A point cloud is made up of millions of these data points, representing millions of points on the surface that have been captured by a lidar sensor. This point cloud can then be combined with aerial photogrammetry to create accurate 3D models of the area being surveyed – and the denser the points are, the more detailed these models will be. 

Since its development in the early 1960s, when laser scanners were first mounted to planes, lidar surveying has become increasingly commonplace for large-scale projects such as the CQ-H2 Project. 

It’s a cost-effective method that allows for accurate data to be captured in a much shorter time frame than would be possible with traditional ground-based surveying methods. 

How will lidar surveying benefit the CQ-H2 Project? 

Lidar surveys can contribute to a project’s success by providing accurate data to inform planning decisions, and identifying obstacles and potential issues upfront. 

In the case of the CQ-H2 Project, lidar data points and aerial photographs were captured by a plane flying over the proposed sites of the hydrogen production facility, liquefaction and shipping facility and hydrogen pipeline route. 

A buffer of roughly 400 metres around the proposed sites for the facilities and along the entire pipeline route was also captured, to ensure the entire area was surveyed. 

In one instance where the accuracy of the lidar data wasn’t sufficient to meet the requirements of the Department of Transport and Main Roads, an additional ground survey was completed to supplement the lidar data. 

All lidar data, ground survey data and aerial photography for the CQ-H2 Project will now be provided to registered civil engineers. These engineers will utilise powerful 12d modelling software to create triangulated irregular networks (TIN), such as digital terrain models (DTMs) and digital elevation models (DEMs), that plot the natural and man-made geography of the proposed sites in precise detail.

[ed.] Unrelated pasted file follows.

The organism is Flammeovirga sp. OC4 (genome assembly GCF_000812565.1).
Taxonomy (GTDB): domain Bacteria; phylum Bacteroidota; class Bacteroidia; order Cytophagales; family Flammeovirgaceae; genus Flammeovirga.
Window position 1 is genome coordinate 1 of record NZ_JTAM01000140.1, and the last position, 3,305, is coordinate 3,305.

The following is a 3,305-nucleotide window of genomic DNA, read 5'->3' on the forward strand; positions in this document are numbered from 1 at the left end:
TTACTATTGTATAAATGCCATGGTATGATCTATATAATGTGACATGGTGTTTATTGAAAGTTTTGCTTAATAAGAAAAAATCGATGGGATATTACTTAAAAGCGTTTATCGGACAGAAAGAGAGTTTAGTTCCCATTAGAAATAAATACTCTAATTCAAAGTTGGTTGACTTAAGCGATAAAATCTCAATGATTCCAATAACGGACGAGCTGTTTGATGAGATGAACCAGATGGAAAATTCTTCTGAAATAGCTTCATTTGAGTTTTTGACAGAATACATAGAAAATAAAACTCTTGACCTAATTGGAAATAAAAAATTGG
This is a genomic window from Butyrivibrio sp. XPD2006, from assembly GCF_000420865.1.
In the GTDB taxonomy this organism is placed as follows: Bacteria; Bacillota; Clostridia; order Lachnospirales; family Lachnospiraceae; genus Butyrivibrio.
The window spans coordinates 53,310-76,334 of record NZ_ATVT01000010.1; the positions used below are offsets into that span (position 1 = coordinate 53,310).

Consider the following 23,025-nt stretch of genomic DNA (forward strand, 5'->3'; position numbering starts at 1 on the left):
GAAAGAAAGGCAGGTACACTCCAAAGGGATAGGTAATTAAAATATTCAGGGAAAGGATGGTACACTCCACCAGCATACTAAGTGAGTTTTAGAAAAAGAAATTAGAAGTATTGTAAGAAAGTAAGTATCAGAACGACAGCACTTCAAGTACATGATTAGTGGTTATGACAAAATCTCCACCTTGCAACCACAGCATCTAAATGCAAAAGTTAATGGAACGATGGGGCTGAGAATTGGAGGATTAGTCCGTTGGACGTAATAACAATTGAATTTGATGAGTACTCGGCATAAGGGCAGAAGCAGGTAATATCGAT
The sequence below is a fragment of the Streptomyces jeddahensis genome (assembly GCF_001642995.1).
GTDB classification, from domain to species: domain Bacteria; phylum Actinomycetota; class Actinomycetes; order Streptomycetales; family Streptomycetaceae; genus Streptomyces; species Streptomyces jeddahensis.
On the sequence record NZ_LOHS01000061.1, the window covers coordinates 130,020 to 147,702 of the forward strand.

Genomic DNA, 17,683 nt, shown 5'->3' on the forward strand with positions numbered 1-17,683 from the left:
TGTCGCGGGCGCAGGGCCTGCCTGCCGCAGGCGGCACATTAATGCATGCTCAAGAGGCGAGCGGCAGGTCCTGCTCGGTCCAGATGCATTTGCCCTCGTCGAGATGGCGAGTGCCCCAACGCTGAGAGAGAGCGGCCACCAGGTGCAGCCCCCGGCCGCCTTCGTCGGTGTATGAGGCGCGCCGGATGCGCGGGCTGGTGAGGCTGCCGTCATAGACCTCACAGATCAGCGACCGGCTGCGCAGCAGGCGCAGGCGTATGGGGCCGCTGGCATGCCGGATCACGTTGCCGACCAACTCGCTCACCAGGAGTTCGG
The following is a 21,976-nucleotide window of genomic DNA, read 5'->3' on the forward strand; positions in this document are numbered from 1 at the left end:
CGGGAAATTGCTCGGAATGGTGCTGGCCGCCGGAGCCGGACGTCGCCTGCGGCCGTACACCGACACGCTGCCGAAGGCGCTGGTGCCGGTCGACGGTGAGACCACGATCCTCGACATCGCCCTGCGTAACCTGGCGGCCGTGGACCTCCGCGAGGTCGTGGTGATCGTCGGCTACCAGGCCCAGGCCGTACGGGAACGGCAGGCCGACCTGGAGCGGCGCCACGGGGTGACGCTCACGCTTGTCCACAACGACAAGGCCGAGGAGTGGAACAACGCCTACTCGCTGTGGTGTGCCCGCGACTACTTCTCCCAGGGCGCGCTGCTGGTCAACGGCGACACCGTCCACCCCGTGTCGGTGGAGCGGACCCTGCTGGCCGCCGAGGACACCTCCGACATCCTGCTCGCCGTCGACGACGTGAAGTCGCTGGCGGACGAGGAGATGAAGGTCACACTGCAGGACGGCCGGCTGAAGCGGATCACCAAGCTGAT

These models will be used as the base for the design of the facilities that will make up the CQ-H2 Project. 

They can also be used to identify potential obstacles to the project before building work starts, helping to avoid unforeseen variations and cost blowouts later on. 

For example, models generated using lidar data can be used to identify road networks, power lines and creek crossings that sit on the proposed pipeline route. 

Ideally, these obstacles will be mitigated by simply going around them. In cases where that’s not possible, it may be necessary to factor plans to tunnel or directionally drill under these obstacles into the cost estimate for the pipeline. 

These estimates will inform the FEED study, which will ultimately help to inform the FID. 

Supporting long-term benefits for the Central Queensland region 

The CQ-H2 Project is committed to working with the Gladstone community to ensure the project creates long-term benefits for the region, and will continue stakeholder and community engagement activities in Gladstone during the FEED stage.